bringing up a new, older horse
 
 

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bringing up a new, older horse

This is a discussion on bringing up a new, older horse within the Horse Training forums, part of the Training Horses category

     
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        02-14-2014, 10:26 PM
      #1
    Foal
    bringing up a new, older horse

    So I've had this horse now for a little over a year. He's 15 and I just got on and rode him. Trail riding. Found out that he had some issues going on. Disrespectful ones. But I tried just riding it all out. Til about two months ago when he decided he needed to go with some other horses on the trail and ignore me. I said no and he said, "fine, I'm going to buck and crow hop".
    I sought out a trainer who worked him in a round pen and said, "I wouldn't be riding this horse on the trail - yet!"
    To make a long story short, we went back to basics with ground work. In just a week there was a huge change in him. He was actually listening to me. And didn't treat me like I was in his way.
    Didn't ride him for a while because I was just doing ground work.
    A friend of mine told me to not let him get away with ANYTHING especially now since he still could be testing the waters.
    So, I try. And I try to not humanize it all. I know horses don't think like us. We are not their "friend" like a dog.
    I work him on the ground before every ride still. Today I had to get off because there was a possible unsafe situation on the trail. Two hikers with giant white hats that kept hiding behind trees! And then they'd come out and start walking and then start digging for something in bushes. ANNOYING.
    My horse was fixated on them of course. When I got off him, he walked forward and into me. OK then.... I was not existing to him at that point so I worked him on the ground. Moved him in circles, moving that hind end over, backed him up, moved him forward etc.... Then I hand walked him til I got past those weirdo hiker people.
    STILL in my head, I thought, "i'm nagging this horse". But he was not respecting me on the ground out on the trail. I had to pop the lead a few times to get him back to me.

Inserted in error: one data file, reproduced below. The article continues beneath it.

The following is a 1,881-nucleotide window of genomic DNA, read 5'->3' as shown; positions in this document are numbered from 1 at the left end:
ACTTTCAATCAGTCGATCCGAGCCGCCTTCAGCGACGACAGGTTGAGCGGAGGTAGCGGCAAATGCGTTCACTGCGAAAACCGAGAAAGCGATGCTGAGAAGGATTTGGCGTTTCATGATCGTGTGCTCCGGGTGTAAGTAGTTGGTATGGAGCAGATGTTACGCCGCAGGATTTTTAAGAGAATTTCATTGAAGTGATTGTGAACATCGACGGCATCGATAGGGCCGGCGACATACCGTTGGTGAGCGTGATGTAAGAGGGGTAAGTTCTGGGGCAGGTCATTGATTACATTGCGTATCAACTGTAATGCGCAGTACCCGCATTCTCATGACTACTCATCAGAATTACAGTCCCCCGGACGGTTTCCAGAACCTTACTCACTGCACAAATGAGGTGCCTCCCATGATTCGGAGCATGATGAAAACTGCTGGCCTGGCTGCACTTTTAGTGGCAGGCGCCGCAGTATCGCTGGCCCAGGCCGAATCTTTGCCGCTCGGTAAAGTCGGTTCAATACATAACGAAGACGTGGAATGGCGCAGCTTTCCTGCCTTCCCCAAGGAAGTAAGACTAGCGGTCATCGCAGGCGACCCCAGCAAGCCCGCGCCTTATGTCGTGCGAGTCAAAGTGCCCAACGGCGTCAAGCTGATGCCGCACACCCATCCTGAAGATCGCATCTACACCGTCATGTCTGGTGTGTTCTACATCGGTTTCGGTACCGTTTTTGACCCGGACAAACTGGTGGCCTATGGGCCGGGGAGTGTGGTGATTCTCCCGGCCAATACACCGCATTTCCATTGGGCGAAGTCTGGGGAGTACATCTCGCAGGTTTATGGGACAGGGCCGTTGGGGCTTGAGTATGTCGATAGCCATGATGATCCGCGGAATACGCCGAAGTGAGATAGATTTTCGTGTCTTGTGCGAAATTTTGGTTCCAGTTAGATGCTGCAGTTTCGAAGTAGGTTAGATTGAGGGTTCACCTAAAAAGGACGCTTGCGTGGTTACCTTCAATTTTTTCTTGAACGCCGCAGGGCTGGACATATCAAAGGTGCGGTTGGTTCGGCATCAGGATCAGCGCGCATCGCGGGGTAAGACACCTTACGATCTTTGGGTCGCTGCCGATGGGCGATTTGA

After I got back on, he seemed more in tune with me and didn't even try to rush up the hill which he used to do.
    He still questions on how much of a leader I am ON HIM. I'm not the greatest confident rider anymore. After a few accidents on past horses, I'm not the fearless rider anymore. And after his bout of hard bucks and crow hops on that one ride, my confidence has been knocked down a couple of pegs.
    So, I"m doing and trying my best to be a confident leader for him on his back. My husband was with me today and I had him get behind and us in front so I could get my guy to lead thru a spot where he is not confident with. He slowed down but I urged him on and tried to stay as relaxed as possible. He was looking for the boogy monster.
    I don't know what else I can do so he is more "trusting" with me. On the ground, when I tell this horse to move his feet, he does at any speed, in all directions. DH tells me it will just take time. I wish I would have done the ground work the day I got him!!
    This horse wouldn't even back up under saddle when I got him! The trainer worked with him and then showed me. He's still not real fast with it but he gets it. Barely have to use reins anymore.
    I NEED my confidence back and I need to trust him. And he needs to trust me. The whole ride isn't like that tho.... it's just certain areas. Blind corners, heavily wooded areas. I always ride with someone so when there's just too much pressure for him, I have them lead and let him go behind.
         
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        02-14-2014, 11:25 PM
      #2
    Weanling
    I would agree with your trainer; it just takes time.

    Your horses' trust on the trail is different than it is in an arena. In many cases the horse has to choose his way or your way in a life or death situation.

    On the trail, confrontation is a chance to build a stonger relationship. It is always the testy horses that once trust is earned through repetitious good judgement and good handling, become the bravest and most willing to do anything for you.

    Just keep going on, stay calm, and even if disaster strikes, your horse will know he can trust you :)